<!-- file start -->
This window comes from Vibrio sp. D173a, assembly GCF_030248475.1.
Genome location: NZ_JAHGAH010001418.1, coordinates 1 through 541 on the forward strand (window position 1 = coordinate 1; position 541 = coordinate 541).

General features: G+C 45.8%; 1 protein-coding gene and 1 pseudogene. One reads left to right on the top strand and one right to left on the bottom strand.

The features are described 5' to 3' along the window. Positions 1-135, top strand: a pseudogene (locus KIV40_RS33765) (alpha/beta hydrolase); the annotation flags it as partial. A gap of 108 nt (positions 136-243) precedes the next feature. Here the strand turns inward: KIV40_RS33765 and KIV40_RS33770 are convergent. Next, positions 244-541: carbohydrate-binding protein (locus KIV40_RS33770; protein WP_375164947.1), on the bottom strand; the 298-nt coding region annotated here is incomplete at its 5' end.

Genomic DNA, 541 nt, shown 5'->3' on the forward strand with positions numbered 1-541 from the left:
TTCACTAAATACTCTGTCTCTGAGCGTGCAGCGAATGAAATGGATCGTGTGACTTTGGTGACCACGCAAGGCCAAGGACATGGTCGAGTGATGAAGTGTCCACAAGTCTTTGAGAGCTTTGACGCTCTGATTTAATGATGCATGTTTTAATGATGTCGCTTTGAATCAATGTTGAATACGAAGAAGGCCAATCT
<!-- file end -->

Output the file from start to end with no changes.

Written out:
This window comes from Vibrio sp. D173a, assembly GCF_030248475.1.
Genome location: NZ_JAHGAH010001418.1, coordinates 1 through 541 on the forward strand (window position 1 = coordinate 1; position 541 = coordinate 541).

General features: G+C 45.8%; 1 protein-coding gene and 1 pseudogene. One reads left to right on the top strand and one right to left on the bottom strand.

The features are described 5' to 3' along the window. Positions 1-135, top strand: a pseudogene (locus KIV40_RS33765) (alpha/beta hydrolase); the annotation flags it as partial. A gap of 108 nt (positions 136-243) precedes the next feature. Here the strand turns inward: KIV40_RS33765 and KIV40_RS33770 are convergent. Next, positions 244-541: carbohydrate-binding protein (locus KIV40_RS33770; protein WP_375164947.1), on the bottom strand; the 298-nt coding region annotated here is incomplete at its 5' end.

Genomic DNA, 541 nt, shown 5'->3' on the forward strand with positions numbered 1-541 from the left:
TTCACTAAATACTCTGTCTCTGAGCGTGCAGCGAATGAAATGGATCGTGTGACTTTGGTGACCACGCAAGGCCAAGGACATGGTCGAGTGATGAAGTGTCCACAAGTCTTTGAGAGCTTTGACGCTCTGATTTAATGATGCATGTTTTAATGATGTCGCTTTGAATCAATGTTGAATACGAAGAAGGCCAATCT